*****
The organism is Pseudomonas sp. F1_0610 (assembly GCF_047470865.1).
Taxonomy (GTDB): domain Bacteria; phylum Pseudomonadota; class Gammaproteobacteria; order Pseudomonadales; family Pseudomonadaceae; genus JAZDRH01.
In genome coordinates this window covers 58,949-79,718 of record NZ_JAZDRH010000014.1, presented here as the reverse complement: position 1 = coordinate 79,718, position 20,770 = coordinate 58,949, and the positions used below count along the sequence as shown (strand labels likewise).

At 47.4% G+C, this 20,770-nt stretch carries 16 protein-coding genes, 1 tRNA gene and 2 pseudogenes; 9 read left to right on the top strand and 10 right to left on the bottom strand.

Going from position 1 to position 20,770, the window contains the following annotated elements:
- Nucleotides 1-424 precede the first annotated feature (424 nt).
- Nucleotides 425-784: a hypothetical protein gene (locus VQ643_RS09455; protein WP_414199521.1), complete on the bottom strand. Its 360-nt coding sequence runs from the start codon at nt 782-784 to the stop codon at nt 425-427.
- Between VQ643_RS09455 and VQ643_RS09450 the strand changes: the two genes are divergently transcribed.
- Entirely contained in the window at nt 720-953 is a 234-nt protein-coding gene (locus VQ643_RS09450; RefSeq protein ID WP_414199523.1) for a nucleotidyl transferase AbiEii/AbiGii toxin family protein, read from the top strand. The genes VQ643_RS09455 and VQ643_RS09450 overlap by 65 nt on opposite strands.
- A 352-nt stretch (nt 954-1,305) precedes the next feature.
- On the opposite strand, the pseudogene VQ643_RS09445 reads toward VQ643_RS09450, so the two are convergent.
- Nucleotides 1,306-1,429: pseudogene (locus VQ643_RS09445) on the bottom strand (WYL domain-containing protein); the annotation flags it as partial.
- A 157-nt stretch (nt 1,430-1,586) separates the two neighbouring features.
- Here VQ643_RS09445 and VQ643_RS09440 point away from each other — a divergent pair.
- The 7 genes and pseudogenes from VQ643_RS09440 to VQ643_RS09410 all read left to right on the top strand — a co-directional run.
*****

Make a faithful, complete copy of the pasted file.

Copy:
The organism is Pseudomonas sp. F1_0610 (assembly GCF_047470865.1).
Taxonomy (GTDB): domain Bacteria; phylum Pseudomonadota; class Gammaproteobacteria; order Pseudomonadales; family Pseudomonadaceae; genus JAZDRH01.
In genome coordinates this window covers 58,949-79,718 of record NZ_JAZDRH010000014.1, presented here as the reverse complement: position 1 = coordinate 79,718, position 20,770 = coordinate 58,949, and the positions used below count along the sequence as shown (strand labels likewise).

At 47.4% G+C, this 20,770-nt stretch carries 16 protein-coding genes, 1 tRNA gene and 2 pseudogenes; 9 read left to right on the top strand and 10 right to left on the bottom strand.

Going from position 1 to position 20,770, the window contains the following annotated elements:
- Nucleotides 1-424 precede the first annotated feature (424 nt).
- Nucleotides 425-784: a hypothetical protein gene (locus VQ643_RS09455; protein WP_414199521.1), complete on the bottom strand. Its 360-nt coding sequence runs from the start codon at nt 782-784 to the stop codon at nt 425-427.
- Between VQ643_RS09455 and VQ643_RS09450 the strand changes: the two genes are divergently transcribed.
- Entirely contained in the window at nt 720-953 is a 234-nt protein-coding gene (locus VQ643_RS09450; RefSeq protein ID WP_414199523.1) for a nucleotidyl transferase AbiEii/AbiGii toxin family protein, read from the top strand. The genes VQ643_RS09455 and VQ643_RS09450 overlap by 65 nt on opposite strands.
- A 352-nt stretch (nt 954-1,305) precedes the next feature.
- On the opposite strand, the pseudogene VQ643_RS09445 reads toward VQ643_RS09450, so the two are convergent.
- Nucleotides 1,306-1,429: pseudogene (locus VQ643_RS09445) on the bottom strand (WYL domain-containing protein); the annotation flags it as partial.
- A 157-nt stretch (nt 1,430-1,586) separates the two neighbouring features.
- Here VQ643_RS09445 and VQ643_RS09440 point away from each other — a divergent pair.
- The 7 genes and pseudogenes from VQ643_RS09440 to VQ643_RS09410 all read left to right on the top strand — a co-directional run.